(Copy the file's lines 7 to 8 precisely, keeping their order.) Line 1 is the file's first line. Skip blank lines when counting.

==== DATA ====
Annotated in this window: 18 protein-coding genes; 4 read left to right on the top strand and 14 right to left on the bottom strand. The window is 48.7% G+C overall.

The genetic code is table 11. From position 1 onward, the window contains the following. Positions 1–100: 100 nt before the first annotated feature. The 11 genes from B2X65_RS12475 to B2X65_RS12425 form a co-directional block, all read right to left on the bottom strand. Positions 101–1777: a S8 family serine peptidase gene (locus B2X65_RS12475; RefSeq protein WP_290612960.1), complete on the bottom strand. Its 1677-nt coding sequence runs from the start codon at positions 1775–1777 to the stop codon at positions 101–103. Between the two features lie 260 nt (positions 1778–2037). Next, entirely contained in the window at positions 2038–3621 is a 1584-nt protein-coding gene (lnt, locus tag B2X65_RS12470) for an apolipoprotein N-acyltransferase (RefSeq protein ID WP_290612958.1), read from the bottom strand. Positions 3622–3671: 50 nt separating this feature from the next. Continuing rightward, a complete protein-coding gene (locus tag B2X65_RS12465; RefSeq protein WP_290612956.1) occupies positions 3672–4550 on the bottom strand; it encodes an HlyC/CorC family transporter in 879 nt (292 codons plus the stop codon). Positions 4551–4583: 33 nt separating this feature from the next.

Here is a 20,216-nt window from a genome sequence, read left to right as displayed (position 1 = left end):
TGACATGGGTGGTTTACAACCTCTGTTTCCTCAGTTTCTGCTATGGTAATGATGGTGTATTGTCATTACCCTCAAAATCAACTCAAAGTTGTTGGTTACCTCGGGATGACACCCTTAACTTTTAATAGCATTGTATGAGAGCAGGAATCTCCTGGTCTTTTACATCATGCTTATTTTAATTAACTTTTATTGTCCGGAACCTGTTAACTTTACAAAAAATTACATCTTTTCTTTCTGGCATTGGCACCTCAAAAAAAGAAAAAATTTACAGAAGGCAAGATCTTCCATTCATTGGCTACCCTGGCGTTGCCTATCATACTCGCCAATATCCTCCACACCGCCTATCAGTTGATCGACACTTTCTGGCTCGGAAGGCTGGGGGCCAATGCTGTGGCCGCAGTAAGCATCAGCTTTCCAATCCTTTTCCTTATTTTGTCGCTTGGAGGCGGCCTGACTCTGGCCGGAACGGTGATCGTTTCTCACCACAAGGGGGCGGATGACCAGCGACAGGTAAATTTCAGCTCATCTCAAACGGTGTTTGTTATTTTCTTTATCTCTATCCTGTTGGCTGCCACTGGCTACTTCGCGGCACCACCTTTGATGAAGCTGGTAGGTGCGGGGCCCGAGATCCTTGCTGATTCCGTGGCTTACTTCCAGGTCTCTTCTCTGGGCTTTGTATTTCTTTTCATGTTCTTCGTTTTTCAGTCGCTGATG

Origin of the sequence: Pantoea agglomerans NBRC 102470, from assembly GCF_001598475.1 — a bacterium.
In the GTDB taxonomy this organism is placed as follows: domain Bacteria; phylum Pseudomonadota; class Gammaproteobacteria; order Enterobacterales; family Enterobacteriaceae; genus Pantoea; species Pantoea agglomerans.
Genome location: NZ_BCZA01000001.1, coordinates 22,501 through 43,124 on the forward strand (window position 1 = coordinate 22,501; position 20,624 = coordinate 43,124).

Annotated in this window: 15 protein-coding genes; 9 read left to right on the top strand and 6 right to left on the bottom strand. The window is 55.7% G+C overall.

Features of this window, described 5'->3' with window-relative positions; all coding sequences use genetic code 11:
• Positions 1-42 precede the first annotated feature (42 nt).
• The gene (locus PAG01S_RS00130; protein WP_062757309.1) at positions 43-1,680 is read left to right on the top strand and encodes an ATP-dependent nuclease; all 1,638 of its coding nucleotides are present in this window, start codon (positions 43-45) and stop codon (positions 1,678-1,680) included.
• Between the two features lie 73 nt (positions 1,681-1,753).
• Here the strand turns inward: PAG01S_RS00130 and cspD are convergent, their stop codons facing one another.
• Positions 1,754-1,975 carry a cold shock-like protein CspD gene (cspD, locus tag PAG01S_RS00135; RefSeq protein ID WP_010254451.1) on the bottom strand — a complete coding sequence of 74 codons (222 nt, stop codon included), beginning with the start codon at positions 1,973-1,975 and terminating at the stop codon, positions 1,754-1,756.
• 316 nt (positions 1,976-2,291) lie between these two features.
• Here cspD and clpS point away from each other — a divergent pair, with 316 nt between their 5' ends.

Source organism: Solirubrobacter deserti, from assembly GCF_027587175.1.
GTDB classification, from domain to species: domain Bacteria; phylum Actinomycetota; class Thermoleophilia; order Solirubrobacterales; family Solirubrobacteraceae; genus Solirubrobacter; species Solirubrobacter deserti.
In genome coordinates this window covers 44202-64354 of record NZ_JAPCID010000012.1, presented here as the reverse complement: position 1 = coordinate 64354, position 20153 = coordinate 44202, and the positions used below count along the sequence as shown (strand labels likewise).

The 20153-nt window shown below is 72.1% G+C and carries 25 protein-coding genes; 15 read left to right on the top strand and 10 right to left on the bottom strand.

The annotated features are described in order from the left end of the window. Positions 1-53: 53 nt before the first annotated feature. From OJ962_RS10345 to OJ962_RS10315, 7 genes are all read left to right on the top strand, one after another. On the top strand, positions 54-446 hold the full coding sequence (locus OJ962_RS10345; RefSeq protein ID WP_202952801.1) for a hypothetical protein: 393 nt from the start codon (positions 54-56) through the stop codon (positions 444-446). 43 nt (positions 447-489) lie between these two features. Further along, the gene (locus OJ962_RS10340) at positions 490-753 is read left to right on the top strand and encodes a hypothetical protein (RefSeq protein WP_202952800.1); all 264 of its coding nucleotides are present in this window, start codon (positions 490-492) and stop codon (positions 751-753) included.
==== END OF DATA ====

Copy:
Genome location: NZ_BCZA01000001.1, coordinates 22,501 through 43,124 on the forward strand (window position 1 = coordinate 22,501; position 20,624 = coordinate 43,124).

Annotated in this window: 15 protein-coding genes; 9 read left to right on the top strand and 6 right to left on the bottom strand. The window is 55.7% G+C overall.